(from Harper's Bazaar, September 1992)
For thousands of years we've been decorating our face. But why?
Tina Gaudoin debates the politics of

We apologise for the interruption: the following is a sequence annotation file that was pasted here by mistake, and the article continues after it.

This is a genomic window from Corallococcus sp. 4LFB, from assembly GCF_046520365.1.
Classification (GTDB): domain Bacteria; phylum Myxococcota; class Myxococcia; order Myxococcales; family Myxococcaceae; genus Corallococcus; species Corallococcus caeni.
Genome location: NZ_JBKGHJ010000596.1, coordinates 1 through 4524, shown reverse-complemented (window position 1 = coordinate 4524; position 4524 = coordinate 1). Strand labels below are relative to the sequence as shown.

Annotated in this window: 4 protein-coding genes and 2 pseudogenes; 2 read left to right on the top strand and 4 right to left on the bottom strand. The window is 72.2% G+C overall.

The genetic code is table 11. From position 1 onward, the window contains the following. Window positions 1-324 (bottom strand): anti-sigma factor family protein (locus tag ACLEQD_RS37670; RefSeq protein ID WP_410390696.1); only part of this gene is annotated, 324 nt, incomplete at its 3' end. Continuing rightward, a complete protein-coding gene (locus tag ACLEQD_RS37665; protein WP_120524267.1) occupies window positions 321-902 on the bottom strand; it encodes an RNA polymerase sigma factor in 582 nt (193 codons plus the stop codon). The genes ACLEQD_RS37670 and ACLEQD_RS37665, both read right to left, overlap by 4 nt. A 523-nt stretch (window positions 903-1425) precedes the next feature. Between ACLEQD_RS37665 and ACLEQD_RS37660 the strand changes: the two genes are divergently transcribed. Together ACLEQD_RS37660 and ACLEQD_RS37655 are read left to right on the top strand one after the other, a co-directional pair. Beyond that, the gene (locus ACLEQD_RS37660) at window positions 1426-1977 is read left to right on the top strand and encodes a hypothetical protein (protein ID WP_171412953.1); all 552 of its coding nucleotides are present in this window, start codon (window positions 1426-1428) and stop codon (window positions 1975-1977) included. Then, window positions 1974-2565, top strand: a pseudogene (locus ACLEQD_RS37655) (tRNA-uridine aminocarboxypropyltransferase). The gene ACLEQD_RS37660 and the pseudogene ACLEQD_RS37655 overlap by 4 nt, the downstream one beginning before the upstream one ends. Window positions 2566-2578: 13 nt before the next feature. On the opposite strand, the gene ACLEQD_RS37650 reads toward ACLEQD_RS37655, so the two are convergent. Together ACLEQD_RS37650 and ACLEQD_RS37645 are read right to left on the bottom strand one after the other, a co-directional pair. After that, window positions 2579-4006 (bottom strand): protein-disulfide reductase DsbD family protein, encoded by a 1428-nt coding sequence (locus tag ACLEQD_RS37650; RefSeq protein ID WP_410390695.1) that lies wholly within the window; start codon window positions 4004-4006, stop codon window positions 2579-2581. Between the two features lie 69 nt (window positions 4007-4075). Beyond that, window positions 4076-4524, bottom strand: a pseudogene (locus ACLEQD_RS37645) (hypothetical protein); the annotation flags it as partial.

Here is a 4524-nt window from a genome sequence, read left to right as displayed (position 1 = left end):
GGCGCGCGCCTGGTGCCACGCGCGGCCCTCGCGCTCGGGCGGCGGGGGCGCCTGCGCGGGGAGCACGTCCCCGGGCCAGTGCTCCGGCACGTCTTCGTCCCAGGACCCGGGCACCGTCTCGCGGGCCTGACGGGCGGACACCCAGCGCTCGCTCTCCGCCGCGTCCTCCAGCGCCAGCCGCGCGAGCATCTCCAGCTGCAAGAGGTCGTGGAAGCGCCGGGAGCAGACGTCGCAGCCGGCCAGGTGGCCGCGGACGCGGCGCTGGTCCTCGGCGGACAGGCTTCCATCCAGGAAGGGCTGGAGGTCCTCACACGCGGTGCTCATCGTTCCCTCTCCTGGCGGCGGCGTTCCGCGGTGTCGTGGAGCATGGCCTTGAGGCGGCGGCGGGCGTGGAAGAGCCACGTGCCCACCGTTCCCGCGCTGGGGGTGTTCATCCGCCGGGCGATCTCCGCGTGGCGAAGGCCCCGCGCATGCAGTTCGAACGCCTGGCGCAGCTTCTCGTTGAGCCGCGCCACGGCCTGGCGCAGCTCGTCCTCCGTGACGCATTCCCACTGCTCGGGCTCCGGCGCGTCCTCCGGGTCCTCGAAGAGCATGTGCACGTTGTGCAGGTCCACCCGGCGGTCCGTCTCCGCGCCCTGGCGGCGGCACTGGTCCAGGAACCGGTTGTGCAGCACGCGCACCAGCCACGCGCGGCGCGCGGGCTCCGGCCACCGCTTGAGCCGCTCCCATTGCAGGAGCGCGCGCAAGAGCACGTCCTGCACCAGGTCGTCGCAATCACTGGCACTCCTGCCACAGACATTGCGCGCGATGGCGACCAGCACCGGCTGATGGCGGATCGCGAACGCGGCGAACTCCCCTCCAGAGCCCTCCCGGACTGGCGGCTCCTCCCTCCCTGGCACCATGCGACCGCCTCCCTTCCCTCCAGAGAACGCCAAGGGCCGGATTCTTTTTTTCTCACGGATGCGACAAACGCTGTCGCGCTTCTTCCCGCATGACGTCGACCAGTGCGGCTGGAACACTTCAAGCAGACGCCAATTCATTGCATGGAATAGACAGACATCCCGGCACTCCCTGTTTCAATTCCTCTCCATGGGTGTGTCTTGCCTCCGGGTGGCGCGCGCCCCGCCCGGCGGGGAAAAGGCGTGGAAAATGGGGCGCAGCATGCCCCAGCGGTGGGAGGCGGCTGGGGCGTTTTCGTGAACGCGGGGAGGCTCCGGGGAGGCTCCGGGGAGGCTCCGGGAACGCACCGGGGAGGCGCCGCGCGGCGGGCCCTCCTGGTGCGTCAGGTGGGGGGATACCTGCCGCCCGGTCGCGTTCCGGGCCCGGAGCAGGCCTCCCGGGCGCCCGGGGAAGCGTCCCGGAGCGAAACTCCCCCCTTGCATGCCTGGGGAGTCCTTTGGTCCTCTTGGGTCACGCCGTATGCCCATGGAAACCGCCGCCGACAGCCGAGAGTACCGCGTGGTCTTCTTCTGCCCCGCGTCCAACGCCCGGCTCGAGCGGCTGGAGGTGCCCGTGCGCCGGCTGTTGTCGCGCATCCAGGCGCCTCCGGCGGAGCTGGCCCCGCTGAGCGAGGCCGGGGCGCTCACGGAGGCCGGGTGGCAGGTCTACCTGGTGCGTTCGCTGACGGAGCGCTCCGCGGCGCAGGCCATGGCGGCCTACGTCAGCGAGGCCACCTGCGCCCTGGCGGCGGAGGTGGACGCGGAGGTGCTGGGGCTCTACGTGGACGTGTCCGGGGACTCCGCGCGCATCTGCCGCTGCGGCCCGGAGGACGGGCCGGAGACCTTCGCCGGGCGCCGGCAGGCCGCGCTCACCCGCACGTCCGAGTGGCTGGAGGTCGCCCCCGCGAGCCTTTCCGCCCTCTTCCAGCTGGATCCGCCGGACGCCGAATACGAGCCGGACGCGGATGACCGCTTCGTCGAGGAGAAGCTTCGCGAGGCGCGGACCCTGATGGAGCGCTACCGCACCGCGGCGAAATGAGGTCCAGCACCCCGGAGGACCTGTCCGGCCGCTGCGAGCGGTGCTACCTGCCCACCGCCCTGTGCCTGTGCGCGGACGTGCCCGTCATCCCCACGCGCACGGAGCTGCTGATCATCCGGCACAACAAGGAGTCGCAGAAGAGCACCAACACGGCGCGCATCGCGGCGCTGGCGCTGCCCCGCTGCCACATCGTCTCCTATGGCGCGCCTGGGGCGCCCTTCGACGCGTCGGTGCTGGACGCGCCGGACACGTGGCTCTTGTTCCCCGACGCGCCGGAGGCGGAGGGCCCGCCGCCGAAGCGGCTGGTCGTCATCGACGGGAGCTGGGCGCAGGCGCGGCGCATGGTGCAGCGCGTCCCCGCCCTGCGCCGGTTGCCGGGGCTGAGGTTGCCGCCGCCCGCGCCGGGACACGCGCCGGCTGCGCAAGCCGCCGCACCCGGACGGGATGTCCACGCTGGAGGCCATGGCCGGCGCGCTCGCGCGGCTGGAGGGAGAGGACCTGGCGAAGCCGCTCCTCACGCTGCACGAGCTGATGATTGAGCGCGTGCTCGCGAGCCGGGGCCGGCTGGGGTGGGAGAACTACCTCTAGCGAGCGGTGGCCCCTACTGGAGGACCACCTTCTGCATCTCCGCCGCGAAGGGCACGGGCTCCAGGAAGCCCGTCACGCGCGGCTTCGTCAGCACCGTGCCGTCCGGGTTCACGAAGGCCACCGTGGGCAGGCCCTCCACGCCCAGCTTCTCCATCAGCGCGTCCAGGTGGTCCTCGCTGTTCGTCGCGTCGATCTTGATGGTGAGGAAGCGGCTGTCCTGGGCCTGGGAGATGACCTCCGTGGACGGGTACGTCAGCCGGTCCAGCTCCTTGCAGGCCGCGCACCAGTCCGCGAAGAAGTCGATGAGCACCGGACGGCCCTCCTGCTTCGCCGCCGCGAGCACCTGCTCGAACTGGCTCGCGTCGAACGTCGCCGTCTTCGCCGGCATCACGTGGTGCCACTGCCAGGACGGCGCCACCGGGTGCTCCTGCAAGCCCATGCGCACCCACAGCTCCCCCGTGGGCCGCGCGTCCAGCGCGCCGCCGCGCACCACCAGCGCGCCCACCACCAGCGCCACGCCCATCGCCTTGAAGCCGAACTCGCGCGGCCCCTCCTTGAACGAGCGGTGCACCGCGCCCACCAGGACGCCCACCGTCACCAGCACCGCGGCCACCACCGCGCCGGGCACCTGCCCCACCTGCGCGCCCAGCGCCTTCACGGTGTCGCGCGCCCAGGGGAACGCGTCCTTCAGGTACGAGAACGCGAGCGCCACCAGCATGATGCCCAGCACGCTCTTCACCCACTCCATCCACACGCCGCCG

Never mind the adage men don't cry. In this culture (by and large), men don't wear makeup. Elementary? Well, think about it. In 1991 American women spent $4.7 billion on maquillage and millions of hours on the choice of product and their application. For most of us, that's probably dollars and time well spent. Nonetheless, it begs the question: Why, and for whom? Is makeup part of our mating ritual? A pleasure enhancer? Or is it our protection (physically and metaphorically) against the outside world? Do we wear it for ourselves or for others? And, perhaps most important, are we in danger of becoming makeup-dependent? "If we did away with the cosmetics companies and advertising completely, women would reinvent the industry. Making up is quite literally in our genes; it's part of our genetic reproductive strategy," says Helen Fisher, Ph.D., an anthropologist at the American Museum of Natural History in New York. Fisher contends that in a society where males traditionally choose females, decoration and youth are immensely important. "From a Darwinian perspective, the male wants to pick the best-looking, youngest female with the freshest supply of eggs. A woman instinctively knows that it's to her advantage to look younger and that makeup can help." "Looking young and healthy with the help of makeup is second- best to being young and healthy," agrees Arie Kopelman, president and chief operating officer of Chanel, Inc. And while cosmetics bigwigs are obviously likely to be upbeat where maquillage is concerned, few of us would question the premise that we feel better and more attractive with, rather than without, makeup. ********************** Wearing makeup is not just about attracting a mate; it's the polilical implications of the ritual that need serious consideration. ********************** In our culture, it's not so much the wearing of makeup as the social attitudes relating to its application that rile many women. "Makeup is not just about decorating the face, which has long been a tradition in the history of humans," says Carol Tavris, author of The Mismeasure of Woman. "The issue today is, which sex is expected to paint, and for what?" According to Tavris, facial decoration has long been a rite of passage for war, religion, and sometimes beauty. What she finds alarming is that makeup is now regarded as a necessity for women. (How many of us feel improperly dressed and unable to face the day without going through our makeup routine, no matter how cursory?) "Women feel they have to measure up to a makeup standard," says Tavris. The implication is that failing to meet makeup expectations can be an indictment of one's personality or one's ability. "Consider the term make up--what it implies psychologically is that you are compensating for something you don't have," says Linda Barbanel, C.S.W., a Manhattan-based psychotherapist. "It's peer pressure; you feel you have to look like everyone else," admits one Bergdorf Goodman shopper when asked about her reasons for loitering at the cosmetics counters. Peer pressure or not, in makeup's defense is the fact that it has been around in one form or another for a long, long time. Cleopatra made good use of kohl and hair dye, the Elizabethans used a white lead compound to obtain a fashionable pallor, and the Victorians bit their lips and rubbed their cheeks furiously to effect the necessary high color. "As far back as we can go, we're finding vials of hair dye and pots of face paint," says Fisher. In other cultures, body paint, tattoos, or adornment such as neck rings, lip plates, or nosepiercing amount to much the same thing as Westernized lip gloss and eyeshadow (although, admittedly, it's often the opposite sex doing the adorning). Inevitably, the media take a good deal of flak for allegedly "coercing" women into believing that makeup equals social approval. Naomi Wolf, author of the much-touted The Beauty Myth, claims that it's not making up that she disapproves of, it's the idea that women have been "manipulated" by the media into feeling that they have to wear makeup in order to be "approved of and to look feminine." Wolf says that our idea of perfect beauty is warped because the embodiment of that concept is almost always coated in professional makeup. "In other cultures, makeup is a source of pleasure and delight--why not in ours?" she asks. But many women would argue that, for them, the application of makeup is quite simply a necessary, exceptionally pleasurable part of their day. "Forget the beauty myth. I adore applying my makeup--it gives me pleasure and confidence," says one Oxford graduate. "Feminism has nothing to do with it," asserts Gale Hayman, owner and creator of Gale Hayman, Inc. "Every woman wants to look her best, and, frankly, a naked face is not anyone's best look." Applied correctly, there is little doubt makeup can enhance features, and as Richard Hartigan, president of Lancaster Cosmetics so diplomatically puts it, can "mask minor imperfections." And it's not just women who benefit. Bob Mills, makeup artist for Pretty Woman, points out that actors are as dependent on makeup to hide facial flaws as actresses are. (Julia Roberts was not the only one submitting to shading and enhancing on the Pretty Woman set.) Tied in to the benefits of makeup is the idea that it reinforces self-esteem. "Makeup can have a great effect psychologically; it can literally brighten you up," says Mark Hayles, a New York-based freelance makeup artist. Nowhere is that premise borne out more effectively and convincingly than in the Look Good... Feel Better (LGFB) program. Implemented by the American Cancer Society in conjunction with the Cosmetic, Toiletry, and Fragrance Association and the National Cosmetology Association, over the past three years the nationwide organization has helped 25,000 women afflicted with cancer to improve their appearance through hairstyling and makeup. Julia Rowland, Ph.D., director of the psycho-oncology program at Georgetown University, explains that cancer assaults patients' self-esteem and self-image and the program helps combat negative feelings by showing women how to look their best. Rowland points to ongoing studies that aim to prove that there is a direct link between healing and a positive self- image. Knots Landing's Joan Van Ark, the National Cosmetology Association's LGFB celebrity spokesperson, explains the lipstick theory: "When a woman reaches for her lipstick, we know she is back on the road to recovery." As testament to the power of makeup, some LGFB female cancer patients complain, somewhat ironically, that they look so "well" they fail to get the support they need. Directly related to that issue is the question of why painting our lips, highlighting our eyes, lengthening our lashes, and rouging our cheeks should necessarily alter our mood and self-perception (as well as others' perceptions of us) so radically. It seems it's the idea of what constitutes "perfect beauty" that figures so largely in the self-esteem and makeup equation. Our learned association between makeup and beauty begins very early in life. "As children, we're socialized to think that makeup equals attractiveness," says Rita Freedman, Ph.D.. a clinical psychologist and author of Bodylove: Learning to Like Our Looks--and Ourselves. (Remember how we were all compelled to wear as much of Mommy's makeup as possible because it made us feel "pretty" and "adult"?) "I remember my aunt telling me that the only reason to grow up was to be able to wear red lipstick," says New York film producer Nina Colman. "I wear makeup for myself and for my mom--she told me never to leave the house without it," says one Bloomingdale's shopper. Needless to say, our desire as children to look "just like Mommy" didn't escape the marketeers. Little Miss Makeup, a doll described by one mother as having "the body of a four-year-old and the face of a hooker," was one of the best-selling dolls on the market. So it's quite likely that our ideas of what constitutes the right sort of makeup are formed very early on, either by what our mothers wear or, in some cases, by our toys. "For children, glitz and tons of makeup win every time," says Roseann Radosevich, design director of girls' toys for Hasbro, who claims that in tests with children, dolls with what she describes as "flashy" makeup almost always come out on top in popularity. As well as being a tool to convince ourselves that we are pretty, confident, or even more mature, makeup is often a means of telling the outside world who we are and how we want to be perceived. "Makeup can send out incredible messages," says Ronnie Specter, the makeup artist responsible for the metamorphosis of Michelle Pfeiffer from nerdy secretary to empowered, half-crazed Catwoman in Batman Returns. Not only is makeup often fundamental to the story lines in movies, but, says Specter, it also enables actresses to get into character and to distance themselves from what thev are actually doing. "Makeup can become a barrier between the actor and the real world," says Van Ark. "I'd rather stand in front of the camera naked than without makeup." Ve Neill, who oversaw Danny DeVito's penguin guise in Batman Returns, claims that during the laborious process of applying the makeup and prosthesis, DeVito actually "became" the penguin, birdlike squawks and all. And, says Neill, the same principle (barring the bird face and appropriate noises) could be applied to women who literally "put on" their face and become not necessarily who they really are, but the person they want to present to the outside world. Women also tend to use makeup to express their personality and their needs. "Some women use makeup as a billboard -- they're delinitely advertising," claims Horst Rechelbacher, president of Aveda. But advertising what? Some experts suggest the prime target market is men. "Putting on your face gives out the signal 'I want to be attractive to vou. come and get me,'" says Robin Tolmach Lakoff, professor of linguistics at the University of California at Berkeley. Talk-show host Joan Rivers says that she only wears makeup for men. "Forget the idea that you wear it for yourself or for other women--I never even put on an eyelash for any member of my sex." "Women undoubtedly wear makeup for men. Why else would a woman ask her husband, 'Honey, do I look okay?'" says Borghese president Matthew Rubel. "It's not that the guy's an expert in makeup, it's just that she wants his approval." And whether they like to admit it or not, most men subscribe to the "she looks better with makeup" school of thought. "Men always say that they like the natural look, but when they're asked to choose, they inevitably go for the image that's made up," says Freedman. ************************ Women act as censors of other women, persuading them to toe the line. If you're wearing the right makeup, you're likely to be an okay person. ************************ But wearing makeup is not just about attracting a mate; it's the political implications of the ritual that need serious consideration. So integrated is the wearing of makeup within our social system that it invites value judgments based solely on the way a woman is (or isn't) made up. In the workplace, failing to wear what is considered the "right" makeup can have serious ramifications. Take the case of Teresa Fischette, a Continental Airlines flight attendant who was recently fired for refusing to wear makeup on the job. Although the case never went to court, the Massachusetts branch of the American Civil Liberties Union came out in her support. But this case is only the tip of the iceberg. One law school graduate describes how his top law firm interviewed for support staff and paralegals by determining whether they passed the so-called ha-ha test. "That quite literally means that if their appearance made you laugh when they came through the door, then they wouldn't get the job," says the graduate. And did makeup figure into this? "Yes, definitely." "You have to look right for the job. If you look frivolous at a bank, then customers will think you'll be frivolous with their money; but if you're in advertising, then you have to look fashionable," says Judith Waters, Ph.D., professor of psychology at Fairleigh Dickinson University. Wearing makeup and looking put-together can also indicate respect for your future employer or for the person with whom you are meeting. "When I interview someone and she looks nicely made up, I'm flattered and influenced by the fact that she took the time," says Evelyn Lauder, senior corporate vice president of Estee Lauder Companies. Wearing appropriate makeup might not just get you the job -- it could also make a difference to your earnings potential. Two studies, one of recent Harvard MBAs and the other of women of all age groups including those over 65 (on average the lowest wage earners in the country), illustrated that all groups could substantially increase their wages by wearing strategically applied makeup. Waters, who designed the latter study, contends that the older women get, the more necessary it is for them to use makeup to create the illusion of youth. "In our society we get used to a certain look, and if the skin doesn't look youthful, we unfortunately assume the brain is in the same condition." Somewhat surprisingly, within a social setting it's more likely to be women, rather than men, who respond negatively to women wearing what they consider to be inappropriate makeup. (How often have you mentally disparaged a woman who you think is wearing unsuitable makeup?) "When I see a woman on the beach wearing full makeup, I automatically assume that I won't like her because she obviously doesn't see life as I do," says one fashion editor. Market research conducted by Lancome found that female customers were frightened away from cosmetic counters by saleswomen wearing "too much" makeup. "Women were afraid to walk up to the counters because they didn't want to come away looking like the person who was selling the makeup," says Lancome's deputy general manager, Margaret Sharkey. "Women act as censors of other women, persuading them to toe the line," says Lakoff. "If you're wearing the right makeup, you're likely to be an okay person in the eyes of others." More often than not, she adds, it's the women who wear no makeup who present the biggest threat because they're sending out unnerving signals that suggest they have a high enough self-esteem without the help of makeup. So ingrained is the wearing of makeup in our culture that there may be a danger of women becoming makeup-dependent. There are tllose among us, however, who think that might not be such a bad thing. (Makeup does, after all, protect the skin against ever-increasing environmental pollution.) Nonetheless, empirical research suggests that the stories about the woman who rises an hour earlier than her husband to put on her face so that he may never see her "facially naked," or the woman who won't leave her house without makeup, are true. For some women, makeup may actually become a barrier against the outside world, one they feel unable to cope without. (Some women can't even make telephone calls without their face on.) "Makeup is a security blanket; it gives you some control over the image you present to the world. But just like dressing, there's a fine line between what's appropriate and what isn't," says designer Donna Karan. "Makeup dependency is generally a reflection of low self-esteem, and it means that a woman feels physically unacceptable in her natural state," says Elaine Hatfield, co- author of Mirror, Mirror: Importance of Looks in Everyday Life. Being dependent on lip gloss and blush is one thing, but feeling the need to wear a full face of heavy makeup even when you're staying home for the day is quite another. "The human animal is capable of remarkable self-deception, so that when a woman looks at her reflection in the mirror, she will not see her makeup, only what she thinks of as her 'face'" says Fisher. Dependency aside, the word on makeup is essentially upbeat. That women have been socialized into feeling the need to wear makeup in order to be perceived as attractive and competent may be wrong and unjust, but it is a given; and if we choose to, those of us who wear makeup can use it to our advantage. To use the male vernacular: We can play the game. "Makeup is power," says Lea Seigel, a New York makeup artist. "A woman who appears to take pride in her appearance can command more respect and is perceived of as more authoritative." And makeup has other uses and advantages that most males wish they could avail themselves of, disguise and enhancement being two. "I know what my face looks like without makeup, and I don't want to do that to anyone else," laughs Evelyn Lauder. "Women don't have an addiction, they have a predisposition toward wearing makeup that is closely linked to the mating game," says Fisher, who adds as an ironic afterthought: "And the mating game is the only game in town...."